so you want to compare with "great empires"? as i have told before, your american nations is very YOUNG, historicaly speaking. your "war phase" is not over yet.

Restrained compared to other superpowers, yes. There is no way of disputing that.
And we have much deadlier weapons than they had.



and america has tasted only few wars, compared to veterans like europe, middle east, asia etc. THEY are the real war veterans.

Again, it's because of restraint we have seen few wars. The world is also much smaller now, everyone is connected.
The US can expand as it wishes if it wanted too. But it doesn't, I mean, Peurto Rico and Guam haven't even become States yet.




yes i belive that the MAJORITY of insurgents are fighting for freedom and better life in the OWN land.


Well, that's your opinion. I'm going by what the Iraqis have said in that the majority of the insurgents aren't Iraqis. Sure there are a few who are, but the ones doing the majority of the kidnappings and the suicide bombs against the Iraqi people, I highly doubt those are the Iraqis doing that.


i belive that there are man and woman who have said, this is enaugh, and are taking the power back in their hands.


Good, the U.S. could use thier help! I hope too that Iraqis have had enough of the violence. I hope too that they realize that it's going to be up to them to take back their land, especially once the US takes an even more secondary role.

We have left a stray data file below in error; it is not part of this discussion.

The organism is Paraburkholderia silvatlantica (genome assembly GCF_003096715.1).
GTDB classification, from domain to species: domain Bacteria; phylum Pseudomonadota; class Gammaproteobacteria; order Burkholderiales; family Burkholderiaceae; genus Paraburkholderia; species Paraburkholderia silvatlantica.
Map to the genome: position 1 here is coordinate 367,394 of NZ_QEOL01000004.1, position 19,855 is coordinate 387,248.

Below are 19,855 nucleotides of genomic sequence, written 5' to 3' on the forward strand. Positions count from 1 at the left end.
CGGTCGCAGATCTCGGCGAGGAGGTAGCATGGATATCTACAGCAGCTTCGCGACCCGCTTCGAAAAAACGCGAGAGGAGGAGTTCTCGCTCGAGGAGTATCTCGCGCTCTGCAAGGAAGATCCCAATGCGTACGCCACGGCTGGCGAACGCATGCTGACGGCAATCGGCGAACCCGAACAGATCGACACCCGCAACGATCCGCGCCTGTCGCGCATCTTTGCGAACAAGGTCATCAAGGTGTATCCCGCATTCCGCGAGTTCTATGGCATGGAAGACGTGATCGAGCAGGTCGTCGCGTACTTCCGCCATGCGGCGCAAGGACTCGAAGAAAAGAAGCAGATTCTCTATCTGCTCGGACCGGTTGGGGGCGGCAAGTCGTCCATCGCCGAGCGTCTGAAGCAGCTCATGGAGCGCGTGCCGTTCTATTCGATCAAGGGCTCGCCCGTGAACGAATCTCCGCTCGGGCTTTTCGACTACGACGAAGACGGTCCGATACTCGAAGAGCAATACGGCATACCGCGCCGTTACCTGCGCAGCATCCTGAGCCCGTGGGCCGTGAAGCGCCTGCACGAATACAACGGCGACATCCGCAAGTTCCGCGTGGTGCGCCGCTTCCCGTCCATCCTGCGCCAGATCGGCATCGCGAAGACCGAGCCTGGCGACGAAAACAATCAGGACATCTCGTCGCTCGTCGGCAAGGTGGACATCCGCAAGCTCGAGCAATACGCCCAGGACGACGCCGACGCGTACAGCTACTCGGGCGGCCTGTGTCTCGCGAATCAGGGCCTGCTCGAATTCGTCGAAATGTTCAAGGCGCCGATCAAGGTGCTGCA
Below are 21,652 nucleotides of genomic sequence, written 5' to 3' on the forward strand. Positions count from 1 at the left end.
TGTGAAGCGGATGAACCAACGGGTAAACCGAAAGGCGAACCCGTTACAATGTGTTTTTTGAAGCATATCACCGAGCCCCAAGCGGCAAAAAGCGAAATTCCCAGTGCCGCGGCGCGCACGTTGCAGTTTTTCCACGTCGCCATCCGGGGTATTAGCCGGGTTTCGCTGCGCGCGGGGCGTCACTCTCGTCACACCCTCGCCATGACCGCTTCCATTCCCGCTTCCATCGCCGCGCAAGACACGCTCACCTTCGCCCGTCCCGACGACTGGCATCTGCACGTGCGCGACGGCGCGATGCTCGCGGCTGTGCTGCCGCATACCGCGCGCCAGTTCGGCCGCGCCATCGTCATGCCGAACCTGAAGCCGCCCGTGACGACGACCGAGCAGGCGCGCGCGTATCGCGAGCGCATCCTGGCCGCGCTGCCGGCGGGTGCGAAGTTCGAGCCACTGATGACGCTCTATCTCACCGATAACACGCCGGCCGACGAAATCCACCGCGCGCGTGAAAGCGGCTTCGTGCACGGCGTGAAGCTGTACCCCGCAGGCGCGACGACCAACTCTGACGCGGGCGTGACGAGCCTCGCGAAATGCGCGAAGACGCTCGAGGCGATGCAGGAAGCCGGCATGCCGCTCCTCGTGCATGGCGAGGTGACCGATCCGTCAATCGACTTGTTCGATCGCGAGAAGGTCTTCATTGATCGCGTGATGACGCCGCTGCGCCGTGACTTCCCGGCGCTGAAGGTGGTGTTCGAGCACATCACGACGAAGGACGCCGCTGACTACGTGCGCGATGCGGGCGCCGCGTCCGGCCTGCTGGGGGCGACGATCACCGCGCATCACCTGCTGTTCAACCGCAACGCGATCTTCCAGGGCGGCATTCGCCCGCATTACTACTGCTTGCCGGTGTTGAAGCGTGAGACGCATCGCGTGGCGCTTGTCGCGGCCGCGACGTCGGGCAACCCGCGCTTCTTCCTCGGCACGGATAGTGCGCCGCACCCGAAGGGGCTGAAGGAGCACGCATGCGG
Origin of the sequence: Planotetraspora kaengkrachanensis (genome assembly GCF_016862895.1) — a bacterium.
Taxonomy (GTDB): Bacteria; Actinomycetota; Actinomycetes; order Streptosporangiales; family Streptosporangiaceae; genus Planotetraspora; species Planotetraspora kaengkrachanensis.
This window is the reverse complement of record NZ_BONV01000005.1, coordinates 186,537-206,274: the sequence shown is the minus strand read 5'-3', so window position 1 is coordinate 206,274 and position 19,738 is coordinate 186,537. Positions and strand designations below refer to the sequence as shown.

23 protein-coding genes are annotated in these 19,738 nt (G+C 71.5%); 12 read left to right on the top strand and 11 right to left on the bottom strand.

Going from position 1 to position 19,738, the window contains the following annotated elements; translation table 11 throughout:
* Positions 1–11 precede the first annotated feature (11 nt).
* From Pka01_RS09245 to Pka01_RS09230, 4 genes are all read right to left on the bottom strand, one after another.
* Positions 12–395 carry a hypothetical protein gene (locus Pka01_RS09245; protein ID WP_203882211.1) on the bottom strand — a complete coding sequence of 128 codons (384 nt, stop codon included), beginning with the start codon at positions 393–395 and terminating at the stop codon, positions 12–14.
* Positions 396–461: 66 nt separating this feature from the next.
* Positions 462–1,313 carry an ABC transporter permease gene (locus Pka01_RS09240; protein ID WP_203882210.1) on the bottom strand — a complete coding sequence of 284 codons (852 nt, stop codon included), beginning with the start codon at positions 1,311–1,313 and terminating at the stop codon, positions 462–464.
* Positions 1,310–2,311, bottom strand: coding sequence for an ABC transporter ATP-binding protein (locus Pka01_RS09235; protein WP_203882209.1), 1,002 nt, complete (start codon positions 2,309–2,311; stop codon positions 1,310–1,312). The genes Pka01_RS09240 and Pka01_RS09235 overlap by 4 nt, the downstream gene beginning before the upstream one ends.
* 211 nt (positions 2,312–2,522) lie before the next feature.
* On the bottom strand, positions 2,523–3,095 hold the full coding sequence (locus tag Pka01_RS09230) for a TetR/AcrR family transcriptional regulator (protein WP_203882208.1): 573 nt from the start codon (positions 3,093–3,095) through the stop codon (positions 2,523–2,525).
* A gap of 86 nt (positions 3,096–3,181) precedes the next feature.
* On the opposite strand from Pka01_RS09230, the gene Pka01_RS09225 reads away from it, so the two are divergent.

Most people fail to realize that besides the Fallujah offensive and a few other raids, the US and Iraqi forces have militarily been operating in a defensive role. Read and react if you will. If you've been paying close attention you would know that with a few exceptions it has been we have been in a they attack we react mode (one of the main reasons why our casualty rate has gone up so much), not the other way around for about a year now.



the "rebels" will invent more and more deadlier bombs to stop the enemy armour and infantry, and when the airstrikes begin they will simply hide underground in the vast complex of bunkers and tunnels.


They don't want the violence to stop then? You're telling me they would rather live in a war torn country than give that democracy thing a shot?



posted on Jan, 14 2005 @ 10:31 AM
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Originally posted by The Vagabond
The obvious concern is "what if they start a ground war?". That is what I was addressing. The answer is we can handle it, but it wouldn't be pretty.

Nope, but I seriously doubt they would do that. And there is no indication they will.




What if somebody invaded America? I'd kill Americans who volunteered for the military force organized by our occupier. I'd boycott elections held by our occupier because I wouldn't want to legitimize a rigged election.

But they're not voulunteering for the American military force, they're volunteering (important word) for the IRAQI military and police force. Once the "occupiers" leave they will be the ones protecting Iraqis. I highly doubt they're joining their own military for evil intent. I believe they really want to get the country back at square one. If you were them would you want to rely on Americans or other Iraqis?

As far as elections, well you have to start somewhere. You can't not have a ruler forever. Boycotting does nothing to get your country back on it's foot again. It may not be perfect but it's a step in the right direction. Especially when the intent of the occupiers was not to occupy permenately.



posted on Jan, 15 2005 @ 11:47 AM
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Originally posted by Souljah